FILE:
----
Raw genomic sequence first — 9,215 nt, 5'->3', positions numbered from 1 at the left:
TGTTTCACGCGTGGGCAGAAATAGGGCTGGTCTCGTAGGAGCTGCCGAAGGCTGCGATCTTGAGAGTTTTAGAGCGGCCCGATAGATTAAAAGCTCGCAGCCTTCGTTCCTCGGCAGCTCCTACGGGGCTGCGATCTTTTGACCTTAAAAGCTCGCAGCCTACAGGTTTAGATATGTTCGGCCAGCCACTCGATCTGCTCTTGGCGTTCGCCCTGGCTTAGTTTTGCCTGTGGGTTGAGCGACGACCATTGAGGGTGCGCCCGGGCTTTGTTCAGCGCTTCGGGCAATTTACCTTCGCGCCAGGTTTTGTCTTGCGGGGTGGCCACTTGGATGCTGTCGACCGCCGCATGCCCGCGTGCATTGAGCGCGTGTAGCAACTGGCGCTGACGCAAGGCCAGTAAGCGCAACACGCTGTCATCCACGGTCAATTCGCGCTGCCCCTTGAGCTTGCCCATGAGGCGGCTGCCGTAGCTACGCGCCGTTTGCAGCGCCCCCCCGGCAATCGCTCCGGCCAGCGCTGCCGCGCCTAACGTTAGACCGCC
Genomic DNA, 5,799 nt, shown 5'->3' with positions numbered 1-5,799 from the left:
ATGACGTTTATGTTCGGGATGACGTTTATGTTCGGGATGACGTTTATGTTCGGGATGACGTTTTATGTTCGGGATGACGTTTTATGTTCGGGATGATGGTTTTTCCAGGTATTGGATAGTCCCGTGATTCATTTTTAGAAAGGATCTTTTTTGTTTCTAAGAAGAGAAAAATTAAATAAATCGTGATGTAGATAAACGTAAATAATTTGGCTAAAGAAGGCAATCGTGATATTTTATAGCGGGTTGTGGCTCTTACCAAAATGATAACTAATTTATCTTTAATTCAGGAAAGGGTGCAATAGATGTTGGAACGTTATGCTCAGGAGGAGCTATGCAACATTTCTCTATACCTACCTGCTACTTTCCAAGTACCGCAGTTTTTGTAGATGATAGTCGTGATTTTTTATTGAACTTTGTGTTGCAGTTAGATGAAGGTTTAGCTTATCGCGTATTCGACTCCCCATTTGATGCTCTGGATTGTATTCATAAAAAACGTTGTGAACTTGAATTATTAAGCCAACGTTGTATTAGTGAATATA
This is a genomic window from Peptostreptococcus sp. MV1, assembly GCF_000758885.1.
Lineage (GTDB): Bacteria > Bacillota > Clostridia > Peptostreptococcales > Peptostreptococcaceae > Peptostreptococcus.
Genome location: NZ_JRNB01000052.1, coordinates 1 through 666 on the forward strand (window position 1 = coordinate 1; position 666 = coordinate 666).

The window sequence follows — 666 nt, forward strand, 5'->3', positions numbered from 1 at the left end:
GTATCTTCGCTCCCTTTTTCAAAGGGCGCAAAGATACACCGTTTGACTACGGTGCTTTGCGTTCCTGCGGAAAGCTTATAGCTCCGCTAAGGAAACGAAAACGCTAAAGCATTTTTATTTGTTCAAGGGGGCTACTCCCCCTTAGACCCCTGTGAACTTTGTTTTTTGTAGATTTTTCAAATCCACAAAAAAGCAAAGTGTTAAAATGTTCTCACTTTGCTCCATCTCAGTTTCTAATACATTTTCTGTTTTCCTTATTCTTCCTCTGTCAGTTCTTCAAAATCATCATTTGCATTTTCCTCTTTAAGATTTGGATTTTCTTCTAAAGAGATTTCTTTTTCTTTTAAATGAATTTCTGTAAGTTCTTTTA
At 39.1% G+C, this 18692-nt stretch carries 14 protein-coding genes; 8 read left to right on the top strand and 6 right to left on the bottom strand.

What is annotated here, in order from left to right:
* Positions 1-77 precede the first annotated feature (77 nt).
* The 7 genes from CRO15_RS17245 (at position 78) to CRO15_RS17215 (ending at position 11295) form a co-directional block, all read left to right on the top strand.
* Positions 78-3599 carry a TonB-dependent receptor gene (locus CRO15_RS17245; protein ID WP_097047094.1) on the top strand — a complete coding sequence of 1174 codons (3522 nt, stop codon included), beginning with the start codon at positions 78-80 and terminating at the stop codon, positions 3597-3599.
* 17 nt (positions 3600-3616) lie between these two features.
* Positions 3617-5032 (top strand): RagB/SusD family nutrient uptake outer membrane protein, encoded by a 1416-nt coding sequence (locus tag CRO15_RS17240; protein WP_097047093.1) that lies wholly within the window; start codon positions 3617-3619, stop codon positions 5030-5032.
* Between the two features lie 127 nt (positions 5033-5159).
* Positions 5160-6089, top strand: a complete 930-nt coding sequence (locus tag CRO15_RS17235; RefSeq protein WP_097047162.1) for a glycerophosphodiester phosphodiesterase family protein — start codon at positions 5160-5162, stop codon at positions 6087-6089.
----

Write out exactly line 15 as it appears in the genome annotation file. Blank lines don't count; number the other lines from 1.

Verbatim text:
* 17 nt (positions 3600-3616) lie between these two features.